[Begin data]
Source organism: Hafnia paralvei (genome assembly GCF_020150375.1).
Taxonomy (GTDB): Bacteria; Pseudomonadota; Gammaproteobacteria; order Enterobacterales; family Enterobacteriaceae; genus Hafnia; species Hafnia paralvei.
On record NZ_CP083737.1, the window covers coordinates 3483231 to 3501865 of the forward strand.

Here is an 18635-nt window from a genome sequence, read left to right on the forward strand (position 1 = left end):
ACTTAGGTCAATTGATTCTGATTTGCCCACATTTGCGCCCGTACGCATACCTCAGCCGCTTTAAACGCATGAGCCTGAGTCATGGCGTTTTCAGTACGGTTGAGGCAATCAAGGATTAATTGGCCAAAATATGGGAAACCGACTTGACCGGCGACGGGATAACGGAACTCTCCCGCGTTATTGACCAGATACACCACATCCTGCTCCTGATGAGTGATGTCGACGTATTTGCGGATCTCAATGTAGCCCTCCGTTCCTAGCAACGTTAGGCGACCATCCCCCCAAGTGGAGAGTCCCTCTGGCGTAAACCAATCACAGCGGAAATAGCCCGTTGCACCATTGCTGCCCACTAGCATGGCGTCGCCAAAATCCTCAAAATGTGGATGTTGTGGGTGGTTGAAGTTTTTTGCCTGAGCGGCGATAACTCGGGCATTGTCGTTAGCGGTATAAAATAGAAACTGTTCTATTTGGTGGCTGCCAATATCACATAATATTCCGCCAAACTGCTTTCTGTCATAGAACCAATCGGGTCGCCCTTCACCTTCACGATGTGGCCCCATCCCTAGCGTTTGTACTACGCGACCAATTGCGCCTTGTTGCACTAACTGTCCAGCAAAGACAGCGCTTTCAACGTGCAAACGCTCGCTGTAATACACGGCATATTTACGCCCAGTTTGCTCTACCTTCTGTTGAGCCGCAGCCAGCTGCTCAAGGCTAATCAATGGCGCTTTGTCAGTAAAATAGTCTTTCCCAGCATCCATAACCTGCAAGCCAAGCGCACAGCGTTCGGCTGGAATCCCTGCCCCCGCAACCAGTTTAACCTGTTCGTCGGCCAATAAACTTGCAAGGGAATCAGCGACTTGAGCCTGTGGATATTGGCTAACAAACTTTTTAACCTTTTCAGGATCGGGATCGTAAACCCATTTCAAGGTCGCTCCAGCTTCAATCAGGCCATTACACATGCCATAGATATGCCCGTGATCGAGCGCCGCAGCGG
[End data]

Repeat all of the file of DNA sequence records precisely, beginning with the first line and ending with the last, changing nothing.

Source organism: Hafnia paralvei (genome assembly GCF_020150375.1).
Taxonomy (GTDB): Bacteria; Pseudomonadota; Gammaproteobacteria; order Enterobacterales; family Enterobacteriaceae; genus Hafnia; species Hafnia paralvei.
On record NZ_CP083737.1, the window covers coordinates 3483231 to 3501865 of the forward strand.

Here is an 18635-nt window from a genome sequence, read left to right on the forward strand (position 1 = left end):
ACTTAGGTCAATTGATTCTGATTTGCCCACATTTGCGCCCGTACGCATACCTCAGCCGCTTTAAACGCATGAGCCTGAGTCATGGCGTTTTCAGTACGGTTGAGGCAATCAAGGATTAATTGGCCAAAATATGGGAAACCGACTTGACCGGCGACGGGATAACGGAACTCTCCCGCGTTATTGACCAGATACACCACATCCTGCTCCTGATGAGTGATGTCGACGTATTTGCGGATCTCAATGTAGCCCTCCGTTCCTAGCAACGTTAGGCGACCATCCCCCCAAGTGGAGAGTCCCTCTGGCGTAAACCAATCACAGCGGAAATAGCCCGTTGCACCATTGCTGCCCACTAGCATGGCGTCGCCAAAATCCTCAAAATGTGGATGTTGTGGGTGGTTGAAGTTTTTTGCCTGAGCGGCGATAACTCGGGCATTGTCGTTAGCGGTATAAAATAGAAACTGTTCTATTTGGTGGCTGCCAATATCACATAATATTCCGCCAAACTGCTTTCTGTCATAGAACCAATCGGGTCGCCCTTCACCTTCACGATGTGGCCCCATCCCTAGCGTTTGTACTACGCGACCAATTGCGCCTTGTTGCACTAACTGTCCAGCAAAGACAGCGCTTTCAACGTGCAAACGCTCGCTGTAATACACGGCATATTTACGCCCAGTTTGCTCTACCTTCTGTTGAGCCGCAGCCAGCTGCTCAAGGCTAATCAATGGCGCTTTGTCAGTAAAATAGTCTTTCCCAGCATCCATAACCTGCAAGCCAAGCGCACAGCGTTCGGCTGGAATCCCTGCCCCCGCAACCAGTTTAACCTGTTCGTCGGCCAATAAACTTGCAAGGGAATCAGCGACTTGAGCCTGTGGATATTGGCTAACAAACTTTTTAACCTTTTCAGGATCGGGATCGTAAACCCATTTCAAGGTCGCTCCAGCTTCAATCAGGCCATTACACATGCCATAGATATGCCCGTGATCGAGCGCCGCAGCGG